People often ask one of two questions (but rarely both) related to this topic:
- What is syphoning?
- Why are my preserves missing liquid after a water bath (i.e. boiling the jars with fruit in them)?
There are a few reasons that jars will lose liquid during canning, including:
- An illusion. Jars can seem to have lost liquid during canning when in fact they haven’t lost any liquid at all. Air bubbles trapped under fruit or pickles work their way to the top of a jar during the water bath and increase the headspace in the jar.
- A small crack. This is not common (although it happens) – cracks usually lead to breakage.
- Dirty rims. A small amount of spice or fruit/ vegetable on the rim can allow liquid to sneak out during processing.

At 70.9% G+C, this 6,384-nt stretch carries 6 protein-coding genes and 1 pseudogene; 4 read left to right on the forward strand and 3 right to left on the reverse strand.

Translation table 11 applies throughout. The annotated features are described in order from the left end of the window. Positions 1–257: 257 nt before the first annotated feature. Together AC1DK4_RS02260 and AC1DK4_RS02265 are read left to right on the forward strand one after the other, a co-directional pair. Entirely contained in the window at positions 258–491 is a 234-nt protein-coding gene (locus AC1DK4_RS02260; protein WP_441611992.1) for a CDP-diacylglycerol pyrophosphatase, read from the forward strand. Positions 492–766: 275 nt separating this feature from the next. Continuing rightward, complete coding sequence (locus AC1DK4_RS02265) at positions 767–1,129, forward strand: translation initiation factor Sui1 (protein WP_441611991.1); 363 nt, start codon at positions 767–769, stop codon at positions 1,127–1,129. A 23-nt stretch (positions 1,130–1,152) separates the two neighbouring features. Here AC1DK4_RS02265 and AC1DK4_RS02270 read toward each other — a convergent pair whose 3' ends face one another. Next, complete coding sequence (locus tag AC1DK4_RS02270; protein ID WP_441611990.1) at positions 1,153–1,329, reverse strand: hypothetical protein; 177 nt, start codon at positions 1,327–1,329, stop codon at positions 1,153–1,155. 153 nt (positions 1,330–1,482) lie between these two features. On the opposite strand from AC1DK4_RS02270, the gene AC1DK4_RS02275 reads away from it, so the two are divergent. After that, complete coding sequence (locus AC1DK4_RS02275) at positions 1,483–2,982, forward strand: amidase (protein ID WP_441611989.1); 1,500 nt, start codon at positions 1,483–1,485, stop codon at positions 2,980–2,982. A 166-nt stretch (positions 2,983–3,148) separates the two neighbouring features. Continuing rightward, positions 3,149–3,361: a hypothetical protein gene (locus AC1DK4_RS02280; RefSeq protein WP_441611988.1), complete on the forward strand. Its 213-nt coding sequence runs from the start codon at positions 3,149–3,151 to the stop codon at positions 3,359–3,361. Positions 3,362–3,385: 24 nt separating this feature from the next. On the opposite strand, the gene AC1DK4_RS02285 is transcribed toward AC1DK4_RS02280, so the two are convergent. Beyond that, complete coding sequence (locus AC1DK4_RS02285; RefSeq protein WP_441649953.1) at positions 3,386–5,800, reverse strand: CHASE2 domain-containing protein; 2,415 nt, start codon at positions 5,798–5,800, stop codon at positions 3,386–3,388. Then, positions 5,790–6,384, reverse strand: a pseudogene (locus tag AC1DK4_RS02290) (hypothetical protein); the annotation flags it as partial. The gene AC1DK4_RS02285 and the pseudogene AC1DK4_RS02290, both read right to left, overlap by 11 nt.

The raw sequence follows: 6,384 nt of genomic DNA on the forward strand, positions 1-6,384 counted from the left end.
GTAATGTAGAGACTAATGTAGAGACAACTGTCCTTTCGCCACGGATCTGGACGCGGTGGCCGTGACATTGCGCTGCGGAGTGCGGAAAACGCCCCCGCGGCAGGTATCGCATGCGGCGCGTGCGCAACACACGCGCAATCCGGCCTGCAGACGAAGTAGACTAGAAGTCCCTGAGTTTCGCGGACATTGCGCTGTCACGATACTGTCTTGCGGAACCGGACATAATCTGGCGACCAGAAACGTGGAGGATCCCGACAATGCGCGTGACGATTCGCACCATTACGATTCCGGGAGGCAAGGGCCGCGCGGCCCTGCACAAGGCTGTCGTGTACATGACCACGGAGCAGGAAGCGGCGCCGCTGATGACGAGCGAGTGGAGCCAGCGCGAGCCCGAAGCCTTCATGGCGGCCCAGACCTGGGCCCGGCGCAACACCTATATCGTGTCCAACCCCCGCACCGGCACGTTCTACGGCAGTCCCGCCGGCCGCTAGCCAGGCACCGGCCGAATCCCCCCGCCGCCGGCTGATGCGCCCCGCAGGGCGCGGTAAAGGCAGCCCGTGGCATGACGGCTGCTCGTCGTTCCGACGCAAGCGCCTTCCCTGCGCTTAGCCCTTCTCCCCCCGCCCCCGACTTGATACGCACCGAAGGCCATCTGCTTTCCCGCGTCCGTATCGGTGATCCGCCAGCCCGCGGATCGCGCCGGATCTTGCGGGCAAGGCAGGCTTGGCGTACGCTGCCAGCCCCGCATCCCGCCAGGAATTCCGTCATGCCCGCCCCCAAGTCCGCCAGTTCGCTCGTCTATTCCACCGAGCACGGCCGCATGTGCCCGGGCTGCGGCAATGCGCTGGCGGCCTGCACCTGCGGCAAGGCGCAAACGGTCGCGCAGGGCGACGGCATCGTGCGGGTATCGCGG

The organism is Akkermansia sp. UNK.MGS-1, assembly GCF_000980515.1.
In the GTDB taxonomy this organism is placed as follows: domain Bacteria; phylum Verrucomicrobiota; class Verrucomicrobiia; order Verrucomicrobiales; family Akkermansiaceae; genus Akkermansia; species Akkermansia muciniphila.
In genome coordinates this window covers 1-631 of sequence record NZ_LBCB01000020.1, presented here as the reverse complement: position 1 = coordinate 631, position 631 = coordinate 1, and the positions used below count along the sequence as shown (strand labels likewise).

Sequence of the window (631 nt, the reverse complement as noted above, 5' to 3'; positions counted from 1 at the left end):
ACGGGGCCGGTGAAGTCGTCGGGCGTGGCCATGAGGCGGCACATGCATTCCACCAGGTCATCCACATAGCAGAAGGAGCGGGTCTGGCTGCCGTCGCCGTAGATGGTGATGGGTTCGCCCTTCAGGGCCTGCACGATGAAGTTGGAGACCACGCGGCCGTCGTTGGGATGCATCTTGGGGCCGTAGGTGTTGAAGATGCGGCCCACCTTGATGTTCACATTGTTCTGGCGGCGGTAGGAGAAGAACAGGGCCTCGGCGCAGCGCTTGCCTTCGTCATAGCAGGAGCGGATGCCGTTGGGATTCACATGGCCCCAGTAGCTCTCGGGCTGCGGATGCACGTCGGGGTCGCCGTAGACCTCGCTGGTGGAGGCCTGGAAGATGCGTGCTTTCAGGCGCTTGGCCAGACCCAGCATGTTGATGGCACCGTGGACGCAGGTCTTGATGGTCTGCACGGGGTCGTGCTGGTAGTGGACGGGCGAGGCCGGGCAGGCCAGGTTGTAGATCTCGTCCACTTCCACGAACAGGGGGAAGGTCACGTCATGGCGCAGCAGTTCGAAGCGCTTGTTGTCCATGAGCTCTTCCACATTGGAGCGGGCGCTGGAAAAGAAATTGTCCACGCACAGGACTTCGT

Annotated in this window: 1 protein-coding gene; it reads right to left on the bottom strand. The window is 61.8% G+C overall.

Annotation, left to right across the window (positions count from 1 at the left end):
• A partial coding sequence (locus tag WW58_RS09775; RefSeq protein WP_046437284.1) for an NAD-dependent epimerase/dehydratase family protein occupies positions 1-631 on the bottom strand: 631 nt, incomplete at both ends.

But there’s another, less obvious reason called syphoning.
Syphoning is common in preserves using thin liquids such as brines or syrups. If you remove your jars from the canner immediately after your timer rings, you may run into syphoning. As the jar is removed from the boiling water the rapid cooling creates pressure on the content which helps force the air out of the jar and ‘pop’ the lid shut. If the cooling is too rapid you will find that the escaping air syphons some of the content of your jar.
Evidence of syphoning includes jars missing liquid and your counter/ cutting board being covered in brine or syrup. This is especially common with pressure canning.
To avoid syphoning, remove your canner (or turn off the heat) for a few minutes before removing the jars from the water bath. This will allow them to cool a bit before being pulled out of the waterbath and will reduce or eliminate syphoning.
Have you ever run in to this?